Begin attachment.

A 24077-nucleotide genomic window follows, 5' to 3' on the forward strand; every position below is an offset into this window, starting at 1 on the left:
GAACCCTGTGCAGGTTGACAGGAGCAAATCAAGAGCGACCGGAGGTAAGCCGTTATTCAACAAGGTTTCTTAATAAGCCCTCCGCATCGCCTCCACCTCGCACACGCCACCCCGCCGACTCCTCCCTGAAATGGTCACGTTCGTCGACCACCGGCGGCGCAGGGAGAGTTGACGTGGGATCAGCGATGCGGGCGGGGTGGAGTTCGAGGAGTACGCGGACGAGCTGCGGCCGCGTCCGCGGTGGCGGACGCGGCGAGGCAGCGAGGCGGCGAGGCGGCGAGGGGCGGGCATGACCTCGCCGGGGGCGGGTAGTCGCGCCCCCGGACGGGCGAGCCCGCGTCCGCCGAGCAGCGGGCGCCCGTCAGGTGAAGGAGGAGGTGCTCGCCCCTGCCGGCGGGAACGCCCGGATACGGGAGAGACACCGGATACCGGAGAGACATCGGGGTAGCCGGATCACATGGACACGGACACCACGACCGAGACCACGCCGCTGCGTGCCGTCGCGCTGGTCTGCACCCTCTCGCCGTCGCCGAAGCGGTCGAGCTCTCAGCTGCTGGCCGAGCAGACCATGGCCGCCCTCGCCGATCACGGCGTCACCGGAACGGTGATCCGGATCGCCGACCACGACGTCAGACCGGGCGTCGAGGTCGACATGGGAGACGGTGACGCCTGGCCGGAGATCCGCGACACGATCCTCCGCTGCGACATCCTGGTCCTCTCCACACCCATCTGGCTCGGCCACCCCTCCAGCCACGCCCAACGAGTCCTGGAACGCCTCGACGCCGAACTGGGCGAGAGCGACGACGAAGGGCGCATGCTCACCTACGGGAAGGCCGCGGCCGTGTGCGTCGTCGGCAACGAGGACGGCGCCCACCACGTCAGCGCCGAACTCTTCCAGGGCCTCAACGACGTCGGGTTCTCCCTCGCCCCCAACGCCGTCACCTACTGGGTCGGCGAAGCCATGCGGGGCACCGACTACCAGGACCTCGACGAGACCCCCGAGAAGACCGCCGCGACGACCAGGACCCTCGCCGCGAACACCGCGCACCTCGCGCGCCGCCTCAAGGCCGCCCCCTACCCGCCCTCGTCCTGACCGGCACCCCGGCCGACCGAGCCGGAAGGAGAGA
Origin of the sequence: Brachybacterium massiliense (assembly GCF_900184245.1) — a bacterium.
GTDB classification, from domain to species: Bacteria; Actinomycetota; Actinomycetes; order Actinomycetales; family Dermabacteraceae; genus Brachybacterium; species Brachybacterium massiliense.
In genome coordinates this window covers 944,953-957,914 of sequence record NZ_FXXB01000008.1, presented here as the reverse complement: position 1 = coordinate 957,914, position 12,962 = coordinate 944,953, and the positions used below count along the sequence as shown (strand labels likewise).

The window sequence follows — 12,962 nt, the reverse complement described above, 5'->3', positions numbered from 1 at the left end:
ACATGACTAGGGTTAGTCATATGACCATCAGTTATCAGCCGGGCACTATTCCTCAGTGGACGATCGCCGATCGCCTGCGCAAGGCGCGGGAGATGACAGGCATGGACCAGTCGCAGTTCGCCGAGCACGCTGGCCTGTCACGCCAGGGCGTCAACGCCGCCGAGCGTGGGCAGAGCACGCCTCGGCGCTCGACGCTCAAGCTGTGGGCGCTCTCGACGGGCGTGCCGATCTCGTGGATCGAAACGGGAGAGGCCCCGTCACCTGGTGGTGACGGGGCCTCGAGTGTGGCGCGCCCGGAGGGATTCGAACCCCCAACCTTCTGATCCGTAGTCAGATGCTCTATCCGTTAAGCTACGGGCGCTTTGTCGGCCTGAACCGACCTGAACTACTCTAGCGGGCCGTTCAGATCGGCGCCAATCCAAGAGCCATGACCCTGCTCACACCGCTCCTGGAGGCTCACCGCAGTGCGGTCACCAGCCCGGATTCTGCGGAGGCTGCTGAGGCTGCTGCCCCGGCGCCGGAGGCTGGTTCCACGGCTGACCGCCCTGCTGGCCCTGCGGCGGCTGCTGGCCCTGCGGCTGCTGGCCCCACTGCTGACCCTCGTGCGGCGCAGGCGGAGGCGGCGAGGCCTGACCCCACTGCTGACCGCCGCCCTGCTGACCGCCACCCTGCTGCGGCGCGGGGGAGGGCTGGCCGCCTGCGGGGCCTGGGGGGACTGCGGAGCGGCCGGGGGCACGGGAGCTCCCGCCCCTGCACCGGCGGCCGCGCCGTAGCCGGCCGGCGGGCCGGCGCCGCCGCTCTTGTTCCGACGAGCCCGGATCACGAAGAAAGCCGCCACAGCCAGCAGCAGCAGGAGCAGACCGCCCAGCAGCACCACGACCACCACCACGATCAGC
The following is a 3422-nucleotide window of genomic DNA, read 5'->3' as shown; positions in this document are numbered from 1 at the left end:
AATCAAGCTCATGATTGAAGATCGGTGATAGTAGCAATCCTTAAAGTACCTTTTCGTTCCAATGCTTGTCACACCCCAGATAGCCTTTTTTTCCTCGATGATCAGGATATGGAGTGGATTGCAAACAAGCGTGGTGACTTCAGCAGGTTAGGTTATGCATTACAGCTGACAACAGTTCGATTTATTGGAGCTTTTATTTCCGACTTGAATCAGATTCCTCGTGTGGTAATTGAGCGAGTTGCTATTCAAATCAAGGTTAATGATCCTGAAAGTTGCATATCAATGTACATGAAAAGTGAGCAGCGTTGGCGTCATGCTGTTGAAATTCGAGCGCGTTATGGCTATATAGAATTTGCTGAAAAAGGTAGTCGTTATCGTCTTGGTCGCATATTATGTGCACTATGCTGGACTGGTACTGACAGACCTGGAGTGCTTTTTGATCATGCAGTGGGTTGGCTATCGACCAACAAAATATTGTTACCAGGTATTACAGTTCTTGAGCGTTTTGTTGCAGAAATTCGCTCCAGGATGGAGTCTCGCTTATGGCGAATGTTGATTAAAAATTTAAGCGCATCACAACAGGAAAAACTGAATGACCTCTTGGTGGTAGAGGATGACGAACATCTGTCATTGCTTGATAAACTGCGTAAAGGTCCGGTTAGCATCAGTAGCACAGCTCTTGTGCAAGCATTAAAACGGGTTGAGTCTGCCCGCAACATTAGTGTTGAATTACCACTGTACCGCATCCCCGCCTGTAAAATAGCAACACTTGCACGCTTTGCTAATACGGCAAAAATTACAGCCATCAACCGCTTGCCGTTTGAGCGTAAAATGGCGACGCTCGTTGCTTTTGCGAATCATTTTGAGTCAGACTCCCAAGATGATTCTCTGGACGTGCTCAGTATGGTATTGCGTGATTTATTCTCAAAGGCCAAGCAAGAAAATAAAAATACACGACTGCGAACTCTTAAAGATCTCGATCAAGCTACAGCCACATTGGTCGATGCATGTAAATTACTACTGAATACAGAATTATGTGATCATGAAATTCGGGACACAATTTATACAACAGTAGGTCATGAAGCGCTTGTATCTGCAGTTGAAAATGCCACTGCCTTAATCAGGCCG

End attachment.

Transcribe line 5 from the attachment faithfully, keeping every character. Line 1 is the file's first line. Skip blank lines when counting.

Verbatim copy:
In genome coordinates this window covers 944,953-957,914 of sequence record NZ_FXXB01000008.1, presented here as the reverse complement: position 1 = coordinate 957,914, position 12,962 = coordinate 944,953, and the positions used below count along the sequence as shown (strand labels likewise).